Power Plant Sales: To Flip or to Flop

Peter Kelly-Detwiler

Power plant sales are frequent. Here are five considerations that plant owners should be making during the process.

Power plant sales occur relatively frequently in the US and Europe. These sales occur between parties with different strategic objectives or varying views of the market segment. Plant managers and owners are often faced with the decision to improve operations and drive up the resale value of older facilities or cut their losses.

A Changing Industry Drives Plant Sales

As the power industry continues to evolve, six of the last nine years have seen declining loads in the United States. At the same time, levels of renewables are increasing every year and having a significant impact on plant economics. Low-priced natural gas is also helping to depress power economies. Key segments such as ERCOT and western PJM saw record low prices in 2016 with little near-term visibility for a rebound. That makes it difficult for plants to operate profitably.

As a consequence, numerous power plants are changing hands, with some companies exiting the space, and others jumping in. One notable trend is that an increasing number of private equity companies are acquiring power plants. It is very typical for these private equity firms to have their own asset management team to increase a plant's resale value.

A Change in Status Triggers Specific Strategies

The changing energy industry raises a number of questions regarding how to manage plants prior to sale—or for eventual retirement. As owners of power plants contemplate their next steps, their asset management teams work diligently to get the highest value in a sale. Positioning these plants for their next steps may involve a number of different strategies, depending on various factors. Here are five considerations that plant owners should be making:

1. The physical state of the plant and its estimated remaining economic life

Some generation plants are clearly slated for retirement—aging coal-fired units in survival mode, for example. The best strategy here may simply be to maintain a safe and reliable operating environment at the lowest possible cost. In plants with longer economic lifespans, owners and management must make specific trade-offs between costs and benefits. Many of these decisions must be made within the overall economic context, including potential and existing contracts.

2. The contractual environment

In many instances, a generation plant may be subject to a governing power purchase agreement (PPA). As future earnings streams are critical in establishing the value of the generating assets, plant managers must demonstrate that they are fully capable of meeting the terms of the PPA.

3. The overall economic environment

A generating facility at an attractive location may be able to benefit from high congestion values or hourly nodal pricing in competitive regions. The manager should be able to demonstrate that the facility is fully capable of capturing that value. This includes quick start-up and ramp times, low heat rates, and the ability for duct firing to capture extra MWh during high peak price hours.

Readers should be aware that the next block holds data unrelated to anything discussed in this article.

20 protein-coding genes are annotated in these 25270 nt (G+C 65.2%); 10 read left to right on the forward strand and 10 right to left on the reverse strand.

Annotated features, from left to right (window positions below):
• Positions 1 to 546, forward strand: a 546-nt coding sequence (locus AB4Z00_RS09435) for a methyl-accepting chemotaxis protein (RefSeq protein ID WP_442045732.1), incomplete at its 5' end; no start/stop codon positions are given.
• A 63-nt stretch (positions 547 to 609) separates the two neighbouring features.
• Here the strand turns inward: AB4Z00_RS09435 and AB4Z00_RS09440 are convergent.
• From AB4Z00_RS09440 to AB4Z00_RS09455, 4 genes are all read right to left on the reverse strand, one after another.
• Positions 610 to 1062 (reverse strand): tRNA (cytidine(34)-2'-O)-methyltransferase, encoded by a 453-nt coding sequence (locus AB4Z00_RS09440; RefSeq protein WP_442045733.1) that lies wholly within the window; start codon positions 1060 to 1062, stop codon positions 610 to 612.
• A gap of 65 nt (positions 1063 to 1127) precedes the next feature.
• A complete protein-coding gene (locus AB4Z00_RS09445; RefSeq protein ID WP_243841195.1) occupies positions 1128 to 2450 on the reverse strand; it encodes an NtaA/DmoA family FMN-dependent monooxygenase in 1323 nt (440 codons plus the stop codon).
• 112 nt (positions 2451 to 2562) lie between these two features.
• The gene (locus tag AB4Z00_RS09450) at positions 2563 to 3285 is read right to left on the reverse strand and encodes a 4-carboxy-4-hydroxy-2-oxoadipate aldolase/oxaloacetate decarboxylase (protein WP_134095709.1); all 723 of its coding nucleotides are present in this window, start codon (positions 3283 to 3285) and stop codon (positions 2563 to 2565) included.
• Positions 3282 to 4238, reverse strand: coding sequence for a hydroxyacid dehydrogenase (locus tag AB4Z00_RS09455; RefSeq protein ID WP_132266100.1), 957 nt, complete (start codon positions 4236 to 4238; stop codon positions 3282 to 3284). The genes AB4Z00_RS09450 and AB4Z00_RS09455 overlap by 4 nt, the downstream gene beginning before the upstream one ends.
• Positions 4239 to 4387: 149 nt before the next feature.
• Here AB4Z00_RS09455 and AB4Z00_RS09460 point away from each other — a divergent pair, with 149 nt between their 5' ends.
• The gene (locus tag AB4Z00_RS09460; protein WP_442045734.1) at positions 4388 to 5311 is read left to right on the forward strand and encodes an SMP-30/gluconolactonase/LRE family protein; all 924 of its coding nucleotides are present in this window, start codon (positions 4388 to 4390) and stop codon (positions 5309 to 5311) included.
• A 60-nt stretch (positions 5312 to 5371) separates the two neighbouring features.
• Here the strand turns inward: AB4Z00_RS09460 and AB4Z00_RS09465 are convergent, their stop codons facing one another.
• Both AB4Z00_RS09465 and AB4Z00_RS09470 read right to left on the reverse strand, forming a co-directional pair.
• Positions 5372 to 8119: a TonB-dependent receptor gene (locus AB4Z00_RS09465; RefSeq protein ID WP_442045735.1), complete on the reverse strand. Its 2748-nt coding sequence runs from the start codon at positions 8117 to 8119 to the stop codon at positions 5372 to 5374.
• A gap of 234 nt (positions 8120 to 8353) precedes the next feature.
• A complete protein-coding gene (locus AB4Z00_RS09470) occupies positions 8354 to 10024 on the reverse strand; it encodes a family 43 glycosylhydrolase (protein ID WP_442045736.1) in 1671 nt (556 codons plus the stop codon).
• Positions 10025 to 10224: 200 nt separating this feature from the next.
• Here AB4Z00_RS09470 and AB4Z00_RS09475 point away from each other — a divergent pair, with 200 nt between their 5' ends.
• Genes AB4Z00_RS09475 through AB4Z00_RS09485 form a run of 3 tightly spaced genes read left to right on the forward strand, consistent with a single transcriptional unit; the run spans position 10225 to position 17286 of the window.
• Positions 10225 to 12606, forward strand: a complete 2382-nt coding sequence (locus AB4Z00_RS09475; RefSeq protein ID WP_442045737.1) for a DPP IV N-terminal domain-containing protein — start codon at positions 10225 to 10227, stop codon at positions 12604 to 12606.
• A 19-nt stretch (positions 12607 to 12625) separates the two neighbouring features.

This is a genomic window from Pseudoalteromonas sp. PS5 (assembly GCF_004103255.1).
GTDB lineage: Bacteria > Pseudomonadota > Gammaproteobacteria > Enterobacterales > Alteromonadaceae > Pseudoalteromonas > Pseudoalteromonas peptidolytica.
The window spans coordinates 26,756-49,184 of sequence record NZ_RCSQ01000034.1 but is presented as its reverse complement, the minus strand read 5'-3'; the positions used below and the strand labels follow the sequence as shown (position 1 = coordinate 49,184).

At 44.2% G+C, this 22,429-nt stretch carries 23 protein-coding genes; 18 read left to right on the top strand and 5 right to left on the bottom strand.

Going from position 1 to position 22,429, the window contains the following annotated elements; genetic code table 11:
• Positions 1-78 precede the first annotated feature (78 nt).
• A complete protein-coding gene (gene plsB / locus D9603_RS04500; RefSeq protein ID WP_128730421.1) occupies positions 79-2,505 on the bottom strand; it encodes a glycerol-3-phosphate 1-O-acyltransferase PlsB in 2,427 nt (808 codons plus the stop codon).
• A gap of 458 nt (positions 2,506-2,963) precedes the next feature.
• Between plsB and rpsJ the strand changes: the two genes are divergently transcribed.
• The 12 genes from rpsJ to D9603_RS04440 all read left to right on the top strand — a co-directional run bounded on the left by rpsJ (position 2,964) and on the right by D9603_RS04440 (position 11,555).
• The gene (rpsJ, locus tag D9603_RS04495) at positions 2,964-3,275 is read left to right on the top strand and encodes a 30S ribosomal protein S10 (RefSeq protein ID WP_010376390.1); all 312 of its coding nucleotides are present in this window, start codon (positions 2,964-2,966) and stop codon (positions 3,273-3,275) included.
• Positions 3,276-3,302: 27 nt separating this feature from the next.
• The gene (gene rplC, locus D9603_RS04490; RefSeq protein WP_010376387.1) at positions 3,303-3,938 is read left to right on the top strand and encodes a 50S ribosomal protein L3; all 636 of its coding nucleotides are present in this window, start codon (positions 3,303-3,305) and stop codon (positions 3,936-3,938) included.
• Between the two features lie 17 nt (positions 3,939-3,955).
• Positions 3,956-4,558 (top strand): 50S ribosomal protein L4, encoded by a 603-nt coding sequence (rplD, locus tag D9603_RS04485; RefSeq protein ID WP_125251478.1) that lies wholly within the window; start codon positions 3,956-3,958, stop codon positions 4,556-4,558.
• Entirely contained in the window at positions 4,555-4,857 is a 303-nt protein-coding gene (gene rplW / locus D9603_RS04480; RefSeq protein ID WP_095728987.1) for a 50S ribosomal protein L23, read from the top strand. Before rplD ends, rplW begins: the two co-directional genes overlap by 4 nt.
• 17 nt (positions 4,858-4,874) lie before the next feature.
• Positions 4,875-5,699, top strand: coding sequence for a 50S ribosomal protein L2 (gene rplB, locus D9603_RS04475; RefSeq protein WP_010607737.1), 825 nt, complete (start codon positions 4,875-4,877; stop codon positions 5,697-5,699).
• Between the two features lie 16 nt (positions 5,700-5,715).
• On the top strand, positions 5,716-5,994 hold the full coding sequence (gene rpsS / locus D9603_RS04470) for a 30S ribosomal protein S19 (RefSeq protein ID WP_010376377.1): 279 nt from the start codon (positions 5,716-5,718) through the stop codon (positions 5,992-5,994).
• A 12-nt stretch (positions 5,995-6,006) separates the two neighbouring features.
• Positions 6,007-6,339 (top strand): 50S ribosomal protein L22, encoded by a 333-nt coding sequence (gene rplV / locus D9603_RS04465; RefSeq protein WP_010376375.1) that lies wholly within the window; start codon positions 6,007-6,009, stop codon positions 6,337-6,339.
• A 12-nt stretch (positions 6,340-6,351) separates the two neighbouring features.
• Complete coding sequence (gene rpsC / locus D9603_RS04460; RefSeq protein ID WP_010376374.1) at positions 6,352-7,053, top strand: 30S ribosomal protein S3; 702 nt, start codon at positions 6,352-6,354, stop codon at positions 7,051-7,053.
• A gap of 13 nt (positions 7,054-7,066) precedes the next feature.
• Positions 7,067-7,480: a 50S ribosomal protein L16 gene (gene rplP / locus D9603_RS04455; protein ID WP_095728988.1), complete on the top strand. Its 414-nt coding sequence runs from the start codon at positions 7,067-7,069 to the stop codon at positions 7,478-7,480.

In such instances, investments in technology—like increased digitization and improved platforms—are worth considering, if they facilitate a better view of the plant and how it can perform. In this circumstance, it's important to analyze the return on investment, which is highly circumstantial and based on estimated costs, expected economic conditions, operational performance, and the improved resale value of the plant.

In a region that has introduced capacity performance, such as PJM, an asset manager needs to make sure that the power facility is capable of running when called upon. Having multi-year service agreements, firm gas contracts (or backup fuel), and ensuring that all plant operations are in proper working order are a necessity for avoiding what could be significant penalties for not performing.

4. Cost containment

Owners also need to be able to demonstrate that the maintenance cost structures are acceptable so that future buyers do not foresee any significant liabilities in this area. Specific quantities and timing of maintenance investments should be thoroughly weighed for cost–benefit trade-offs.

5. Emissions

Coal-fired plants face an entirely different set of concerns related to emissions like sulfur dioxide, particulates, and nitrous oxide (NOx). By contrast, gas facilities burn cleanly and are not constrained by the same emissions limitations. One exception here may exist for gas turbines that go to minimum loads. Plants that can maintain minimum loads while managing emissions within existing standards are more valuable to the fleet and command a potentially higher resale value.

Being Proactive Pays Off

Given today's shifting industry dynamics, we are likely to see not only more power plant sales, but also changes in plant operating practices to ensure that a plant can improve its revenue potential. Therefore, it is important to adopt a proactive stance as these sales occur. Owners must have strong asset management groups who actively position their plants for sale. Adopting a strategy to improve value through careful cost–benefit analyses that drive the right investment decisions can dramatically turn the tables of the transaction.


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